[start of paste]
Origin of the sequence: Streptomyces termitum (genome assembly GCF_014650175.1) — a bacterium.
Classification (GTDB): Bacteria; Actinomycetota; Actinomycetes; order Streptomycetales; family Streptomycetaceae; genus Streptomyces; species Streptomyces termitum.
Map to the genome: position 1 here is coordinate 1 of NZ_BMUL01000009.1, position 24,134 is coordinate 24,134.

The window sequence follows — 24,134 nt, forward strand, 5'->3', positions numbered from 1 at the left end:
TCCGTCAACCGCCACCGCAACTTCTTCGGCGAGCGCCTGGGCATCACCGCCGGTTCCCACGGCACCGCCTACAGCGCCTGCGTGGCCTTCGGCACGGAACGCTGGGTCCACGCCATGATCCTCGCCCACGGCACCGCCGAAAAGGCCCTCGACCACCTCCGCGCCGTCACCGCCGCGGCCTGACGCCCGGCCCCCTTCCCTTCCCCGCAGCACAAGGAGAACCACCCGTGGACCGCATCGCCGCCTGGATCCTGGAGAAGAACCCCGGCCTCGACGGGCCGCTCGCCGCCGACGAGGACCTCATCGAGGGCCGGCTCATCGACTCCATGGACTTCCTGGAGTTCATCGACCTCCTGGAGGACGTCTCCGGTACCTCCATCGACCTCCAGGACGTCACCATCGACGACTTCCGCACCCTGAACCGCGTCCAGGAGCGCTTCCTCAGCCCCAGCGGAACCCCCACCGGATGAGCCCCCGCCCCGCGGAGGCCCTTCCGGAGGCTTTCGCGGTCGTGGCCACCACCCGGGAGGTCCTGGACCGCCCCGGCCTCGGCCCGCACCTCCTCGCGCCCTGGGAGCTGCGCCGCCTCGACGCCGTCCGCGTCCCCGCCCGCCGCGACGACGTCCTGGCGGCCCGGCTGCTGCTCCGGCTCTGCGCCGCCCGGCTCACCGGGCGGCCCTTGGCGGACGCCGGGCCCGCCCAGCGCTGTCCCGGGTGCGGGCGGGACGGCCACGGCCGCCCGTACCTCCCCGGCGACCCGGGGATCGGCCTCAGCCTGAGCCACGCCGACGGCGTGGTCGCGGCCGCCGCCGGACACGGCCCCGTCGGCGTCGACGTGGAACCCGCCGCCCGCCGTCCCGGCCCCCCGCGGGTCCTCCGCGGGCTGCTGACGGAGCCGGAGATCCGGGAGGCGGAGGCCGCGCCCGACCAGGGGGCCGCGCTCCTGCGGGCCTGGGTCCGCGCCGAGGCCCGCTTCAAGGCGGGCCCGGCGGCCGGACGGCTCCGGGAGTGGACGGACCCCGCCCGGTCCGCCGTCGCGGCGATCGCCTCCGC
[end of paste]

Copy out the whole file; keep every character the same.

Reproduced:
Origin of the sequence: Streptomyces termitum (genome assembly GCF_014650175.1) — a bacterium.
Classification (GTDB): Bacteria; Actinomycetota; Actinomycetes; order Streptomycetales; family Streptomycetaceae; genus Streptomyces; species Streptomyces termitum.
Map to the genome: position 1 here is coordinate 1 of NZ_BMUL01000009.1, position 24,134 is coordinate 24,134.

The window sequence follows — 24,134 nt, forward strand, 5'->3', positions numbered from 1 at the left end:
TCCGTCAACCGCCACCGCAACTTCTTCGGCGAGCGCCTGGGCATCACCGCCGGTTCCCACGGCACCGCCTACAGCGCCTGCGTGGCCTTCGGCACGGAACGCTGGGTCCACGCCATGATCCTCGCCCACGGCACCGCCGAAAAGGCCCTCGACCACCTCCGCGCCGTCACCGCCGCGGCCTGACGCCCGGCCCCCTTCCCTTCCCCGCAGCACAAGGAGAACCACCCGTGGACCGCATCGCCGCCTGGATCCTGGAGAAGAACCCCGGCCTCGACGGGCCGCTCGCCGCCGACGAGGACCTCATCGAGGGCCGGCTCATCGACTCCATGGACTTCCTGGAGTTCATCGACCTCCTGGAGGACGTCTCCGGTACCTCCATCGACCTCCAGGACGTCACCATCGACGACTTCCGCACCCTGAACCGCGTCCAGGAGCGCTTCCTCAGCCCCAGCGGAACCCCCACCGGATGAGCCCCCGCCCCGCGGAGGCCCTTCCGGAGGCTTTCGCGGTCGTGGCCACCACCCGGGAGGTCCTGGACCGCCCCGGCCTCGGCCCGCACCTCCTCGCGCCCTGGGAGCTGCGCCGCCTCGACGCCGTCCGCGTCCCCGCCCGCCGCGACGACGTCCTGGCGGCCCGGCTGCTGCTCCGGCTCTGCGCCGCCCGGCTCACCGGGCGGCCCTTGGCGGACGCCGGGCCCGCCCAGCGCTGTCCCGGGTGCGGGCGGGACGGCCACGGCCGCCCGTACCTCCCCGGCGACCCGGGGATCGGCCTCAGCCTGAGCCACGCCGACGGCGTGGTCGCGGCCGCCGCCGGACACGGCCCCGTCGGCGTCGACGTGGAACCCGCCGCCCGCCGTCCCGGCCCCCCGCGGGTCCTCCGCGGGCTGCTGACGGAGCCGGAGATCCGGGAGGCGGAGGCCGCGCCCGACCAGGGGGCCGCGCTCCTGCGGGCCTGGGTCCGCGCCGAGGCCCGCTTCAAGGCGGGCCCGGCGGCCGGACGGCTCCGGGAGTGGACGGACCCCGCCCGGTCCGCCGTCGCGGCGATCGCCTCCGC